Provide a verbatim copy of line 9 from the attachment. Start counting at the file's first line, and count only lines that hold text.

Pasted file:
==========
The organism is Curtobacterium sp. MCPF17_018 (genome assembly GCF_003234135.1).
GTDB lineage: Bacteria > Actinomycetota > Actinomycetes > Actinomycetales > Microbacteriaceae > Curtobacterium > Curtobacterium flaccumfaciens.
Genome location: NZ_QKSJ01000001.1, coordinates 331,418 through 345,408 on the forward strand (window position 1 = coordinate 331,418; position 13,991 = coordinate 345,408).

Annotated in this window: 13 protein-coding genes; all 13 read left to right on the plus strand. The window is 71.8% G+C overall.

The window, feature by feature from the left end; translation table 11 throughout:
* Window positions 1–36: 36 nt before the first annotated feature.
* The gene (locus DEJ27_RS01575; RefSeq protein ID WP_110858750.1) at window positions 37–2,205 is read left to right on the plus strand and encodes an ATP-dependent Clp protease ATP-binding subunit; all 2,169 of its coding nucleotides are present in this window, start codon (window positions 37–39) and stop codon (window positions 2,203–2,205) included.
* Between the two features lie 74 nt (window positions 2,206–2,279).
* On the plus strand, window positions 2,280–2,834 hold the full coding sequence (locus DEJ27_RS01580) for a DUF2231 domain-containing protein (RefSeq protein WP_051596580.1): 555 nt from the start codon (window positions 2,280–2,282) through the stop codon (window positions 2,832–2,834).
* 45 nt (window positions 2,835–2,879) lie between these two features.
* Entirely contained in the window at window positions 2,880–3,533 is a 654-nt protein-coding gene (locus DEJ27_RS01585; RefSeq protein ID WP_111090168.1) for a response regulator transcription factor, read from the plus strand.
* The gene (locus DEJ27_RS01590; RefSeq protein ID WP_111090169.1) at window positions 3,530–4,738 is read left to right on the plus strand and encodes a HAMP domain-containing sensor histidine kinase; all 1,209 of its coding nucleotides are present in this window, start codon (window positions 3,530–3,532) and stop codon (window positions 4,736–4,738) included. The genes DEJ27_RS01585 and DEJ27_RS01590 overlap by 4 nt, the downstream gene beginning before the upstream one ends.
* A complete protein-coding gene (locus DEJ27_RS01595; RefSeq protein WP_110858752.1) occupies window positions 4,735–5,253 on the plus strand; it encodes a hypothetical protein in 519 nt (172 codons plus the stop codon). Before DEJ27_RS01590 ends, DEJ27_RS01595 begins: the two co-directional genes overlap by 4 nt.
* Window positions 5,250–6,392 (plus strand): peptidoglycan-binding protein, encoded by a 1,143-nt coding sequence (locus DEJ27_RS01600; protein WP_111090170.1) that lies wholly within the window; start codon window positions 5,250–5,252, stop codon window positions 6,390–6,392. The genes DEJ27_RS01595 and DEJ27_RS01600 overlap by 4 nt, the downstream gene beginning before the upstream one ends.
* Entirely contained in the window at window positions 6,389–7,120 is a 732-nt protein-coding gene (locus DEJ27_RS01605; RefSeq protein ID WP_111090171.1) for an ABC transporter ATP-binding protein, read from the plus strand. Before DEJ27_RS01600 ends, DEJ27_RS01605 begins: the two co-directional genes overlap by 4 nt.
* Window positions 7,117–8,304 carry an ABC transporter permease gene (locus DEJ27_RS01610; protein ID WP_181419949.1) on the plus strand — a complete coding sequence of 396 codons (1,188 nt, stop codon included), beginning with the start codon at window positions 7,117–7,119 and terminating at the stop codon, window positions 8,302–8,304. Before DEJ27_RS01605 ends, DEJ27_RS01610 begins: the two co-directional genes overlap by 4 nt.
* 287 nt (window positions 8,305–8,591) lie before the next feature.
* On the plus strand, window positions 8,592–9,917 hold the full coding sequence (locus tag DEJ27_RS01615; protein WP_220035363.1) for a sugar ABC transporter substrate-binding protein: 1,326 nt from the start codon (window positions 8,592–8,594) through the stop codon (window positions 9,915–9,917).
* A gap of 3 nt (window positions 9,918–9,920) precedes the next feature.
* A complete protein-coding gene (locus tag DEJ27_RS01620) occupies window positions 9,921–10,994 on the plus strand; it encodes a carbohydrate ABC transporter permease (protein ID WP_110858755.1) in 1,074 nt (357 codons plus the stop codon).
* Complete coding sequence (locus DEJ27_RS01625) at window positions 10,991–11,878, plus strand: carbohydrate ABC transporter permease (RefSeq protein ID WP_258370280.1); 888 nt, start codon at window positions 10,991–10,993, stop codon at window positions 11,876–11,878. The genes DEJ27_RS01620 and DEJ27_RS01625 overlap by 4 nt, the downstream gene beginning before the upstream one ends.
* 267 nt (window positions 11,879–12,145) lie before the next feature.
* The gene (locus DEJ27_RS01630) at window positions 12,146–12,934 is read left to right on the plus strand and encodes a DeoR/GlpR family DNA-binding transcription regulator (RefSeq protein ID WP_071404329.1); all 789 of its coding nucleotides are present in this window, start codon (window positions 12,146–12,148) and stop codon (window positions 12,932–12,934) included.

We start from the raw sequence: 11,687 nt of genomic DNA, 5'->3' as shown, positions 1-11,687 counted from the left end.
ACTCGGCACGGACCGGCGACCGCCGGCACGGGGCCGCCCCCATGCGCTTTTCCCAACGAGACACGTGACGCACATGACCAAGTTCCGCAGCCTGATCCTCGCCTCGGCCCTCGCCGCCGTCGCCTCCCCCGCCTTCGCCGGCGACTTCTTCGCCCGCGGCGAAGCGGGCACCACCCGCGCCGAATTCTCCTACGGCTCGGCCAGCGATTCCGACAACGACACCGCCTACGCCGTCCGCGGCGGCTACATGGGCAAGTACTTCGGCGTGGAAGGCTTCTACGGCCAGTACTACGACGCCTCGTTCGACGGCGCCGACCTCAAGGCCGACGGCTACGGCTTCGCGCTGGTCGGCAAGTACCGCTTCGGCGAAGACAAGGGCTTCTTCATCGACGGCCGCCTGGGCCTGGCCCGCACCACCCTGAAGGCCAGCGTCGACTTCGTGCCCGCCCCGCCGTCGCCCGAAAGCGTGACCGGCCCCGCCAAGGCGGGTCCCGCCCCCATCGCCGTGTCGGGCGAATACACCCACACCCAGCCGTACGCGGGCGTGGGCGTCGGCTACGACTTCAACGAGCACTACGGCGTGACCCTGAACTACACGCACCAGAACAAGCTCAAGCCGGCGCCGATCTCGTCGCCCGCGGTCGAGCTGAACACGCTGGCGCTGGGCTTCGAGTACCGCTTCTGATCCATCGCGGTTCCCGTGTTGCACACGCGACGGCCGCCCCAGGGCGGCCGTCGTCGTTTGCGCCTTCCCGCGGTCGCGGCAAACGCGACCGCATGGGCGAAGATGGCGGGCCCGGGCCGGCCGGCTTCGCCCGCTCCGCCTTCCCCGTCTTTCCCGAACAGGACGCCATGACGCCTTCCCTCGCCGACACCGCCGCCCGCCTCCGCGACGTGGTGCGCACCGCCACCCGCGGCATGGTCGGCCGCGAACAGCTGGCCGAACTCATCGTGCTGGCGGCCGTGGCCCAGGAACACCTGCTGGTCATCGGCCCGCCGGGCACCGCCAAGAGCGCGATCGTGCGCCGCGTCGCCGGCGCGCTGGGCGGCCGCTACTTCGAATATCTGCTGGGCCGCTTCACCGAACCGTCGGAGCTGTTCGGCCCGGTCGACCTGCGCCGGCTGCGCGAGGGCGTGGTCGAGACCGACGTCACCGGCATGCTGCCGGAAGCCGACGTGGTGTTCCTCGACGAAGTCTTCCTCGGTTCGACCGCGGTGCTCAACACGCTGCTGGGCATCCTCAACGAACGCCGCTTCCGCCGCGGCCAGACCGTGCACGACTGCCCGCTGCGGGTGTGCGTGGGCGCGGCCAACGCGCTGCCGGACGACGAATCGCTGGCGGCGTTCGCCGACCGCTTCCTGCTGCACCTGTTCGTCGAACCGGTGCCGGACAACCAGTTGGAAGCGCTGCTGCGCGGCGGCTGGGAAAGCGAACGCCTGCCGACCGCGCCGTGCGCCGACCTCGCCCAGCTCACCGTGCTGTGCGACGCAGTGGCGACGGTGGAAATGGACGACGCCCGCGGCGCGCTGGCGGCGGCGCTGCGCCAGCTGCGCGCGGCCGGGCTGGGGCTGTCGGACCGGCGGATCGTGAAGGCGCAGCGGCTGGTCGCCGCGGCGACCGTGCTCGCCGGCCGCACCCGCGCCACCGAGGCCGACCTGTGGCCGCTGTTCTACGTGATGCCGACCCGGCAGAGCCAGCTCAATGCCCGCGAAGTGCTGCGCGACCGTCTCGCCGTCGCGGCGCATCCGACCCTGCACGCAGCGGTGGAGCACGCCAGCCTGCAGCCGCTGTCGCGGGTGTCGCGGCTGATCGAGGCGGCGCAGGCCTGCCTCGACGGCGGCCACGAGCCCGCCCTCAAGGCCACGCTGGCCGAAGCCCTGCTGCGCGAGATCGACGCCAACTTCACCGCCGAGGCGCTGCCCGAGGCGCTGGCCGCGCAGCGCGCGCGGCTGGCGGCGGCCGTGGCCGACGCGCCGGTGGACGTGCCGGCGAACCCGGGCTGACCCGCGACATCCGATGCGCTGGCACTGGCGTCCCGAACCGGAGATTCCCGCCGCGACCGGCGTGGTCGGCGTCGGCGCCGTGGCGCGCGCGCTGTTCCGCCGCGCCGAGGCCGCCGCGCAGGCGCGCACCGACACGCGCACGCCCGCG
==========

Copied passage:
* On the plus strand, window positions 2,280–2,834 hold the full coding sequence (locus DEJ27_RS01580) for a DUF2231 domain-containing protein (RefSeq protein WP_051596580.1): 555 nt from the start codon (window positions 2,280–2,282) through the stop codon (window positions 2,832–2,834).